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Thoughts from a Road Trip

August 13, 2015

DSC_6041We are a road tripping kind of family.  Some families fly to exotic locations around the world, some go to the nearby coast several times a summer, some go on two or three week long road trips.  For the past six years, we’ve been the long road trip type.

I know the first couple of questions that follow.  How do you get that much time off of work?  Well, being a teacher, I have summers.  My husband usually only does one direction of the road trip and the other direction he gets to fly home.  The second question is,  Doesn’t that cost a lot of money?  We tent camp our way through our road trip–one our last road trip we paid for hotels 2 nights out of 14.  That’s quite affordable.  The last question I hear is, “How do you stand so much time in the car with each?”  Books on tape.  This summer, it was the first two books of Harry Potter.  The kids get a couple of hours of screen time each long day in the car and the grownups listen to podcasts or music during that time.  The rest of the time, we talk, play games, be silly and drive the parents crazy, sleep, or fight. (Yeah, sometimes I think my kids fight for sheer entertainment purposes).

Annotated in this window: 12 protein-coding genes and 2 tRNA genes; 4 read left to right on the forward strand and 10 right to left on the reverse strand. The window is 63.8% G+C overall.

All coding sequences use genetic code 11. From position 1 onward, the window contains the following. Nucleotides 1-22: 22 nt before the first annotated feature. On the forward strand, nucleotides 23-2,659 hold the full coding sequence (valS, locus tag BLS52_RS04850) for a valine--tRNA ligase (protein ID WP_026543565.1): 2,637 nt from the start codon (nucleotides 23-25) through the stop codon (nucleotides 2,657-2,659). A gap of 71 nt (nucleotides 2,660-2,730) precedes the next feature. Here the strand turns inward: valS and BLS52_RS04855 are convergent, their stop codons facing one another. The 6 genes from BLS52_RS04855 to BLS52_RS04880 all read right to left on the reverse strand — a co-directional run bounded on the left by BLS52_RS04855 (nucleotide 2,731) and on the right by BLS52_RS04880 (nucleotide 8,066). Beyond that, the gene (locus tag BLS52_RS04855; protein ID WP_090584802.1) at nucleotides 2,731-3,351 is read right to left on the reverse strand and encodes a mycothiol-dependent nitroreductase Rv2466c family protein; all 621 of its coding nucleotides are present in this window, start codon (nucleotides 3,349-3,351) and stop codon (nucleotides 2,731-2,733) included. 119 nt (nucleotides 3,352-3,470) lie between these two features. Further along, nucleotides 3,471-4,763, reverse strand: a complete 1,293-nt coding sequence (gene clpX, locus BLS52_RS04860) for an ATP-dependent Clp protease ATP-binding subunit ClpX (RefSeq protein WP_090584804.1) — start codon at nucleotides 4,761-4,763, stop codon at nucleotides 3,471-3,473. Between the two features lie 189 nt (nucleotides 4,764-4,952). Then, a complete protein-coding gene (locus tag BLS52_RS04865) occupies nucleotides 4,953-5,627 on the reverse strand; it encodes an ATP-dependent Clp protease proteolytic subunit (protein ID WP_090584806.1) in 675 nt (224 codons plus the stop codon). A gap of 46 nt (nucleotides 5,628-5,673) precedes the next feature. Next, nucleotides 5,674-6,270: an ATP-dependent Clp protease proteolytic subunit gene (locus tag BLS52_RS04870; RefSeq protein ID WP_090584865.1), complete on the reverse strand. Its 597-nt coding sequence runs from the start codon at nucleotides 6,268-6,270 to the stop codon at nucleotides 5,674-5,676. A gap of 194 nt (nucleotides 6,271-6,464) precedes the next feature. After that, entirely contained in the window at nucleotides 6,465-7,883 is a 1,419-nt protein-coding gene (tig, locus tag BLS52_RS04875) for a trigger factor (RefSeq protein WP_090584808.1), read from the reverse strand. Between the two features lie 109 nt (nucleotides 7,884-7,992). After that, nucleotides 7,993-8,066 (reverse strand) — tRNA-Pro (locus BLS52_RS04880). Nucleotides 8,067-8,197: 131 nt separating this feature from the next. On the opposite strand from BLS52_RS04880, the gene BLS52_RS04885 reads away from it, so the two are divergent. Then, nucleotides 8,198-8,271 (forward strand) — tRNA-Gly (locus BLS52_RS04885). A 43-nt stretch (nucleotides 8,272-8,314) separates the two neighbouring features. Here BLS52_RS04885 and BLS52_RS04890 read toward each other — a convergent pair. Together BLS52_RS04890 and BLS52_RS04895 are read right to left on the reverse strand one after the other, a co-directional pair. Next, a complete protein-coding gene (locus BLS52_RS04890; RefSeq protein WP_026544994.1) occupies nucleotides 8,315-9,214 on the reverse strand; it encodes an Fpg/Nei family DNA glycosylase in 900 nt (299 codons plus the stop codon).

This summer’s road trip was to the Central California Coast (including Big Sur area) by way of Mesa Verde National Park and the Grand Canyon.  Curtis drove out with us, and then the kids and I drove home, stopping at the Red Rock area of Arizona and Albuquerque to pick up my niece on the way.  We saw some amazing things on our trip and the many, many miles gave me plenty of time to ruminate.  What follows are some thoughts jotted on a paper towel from the trip home.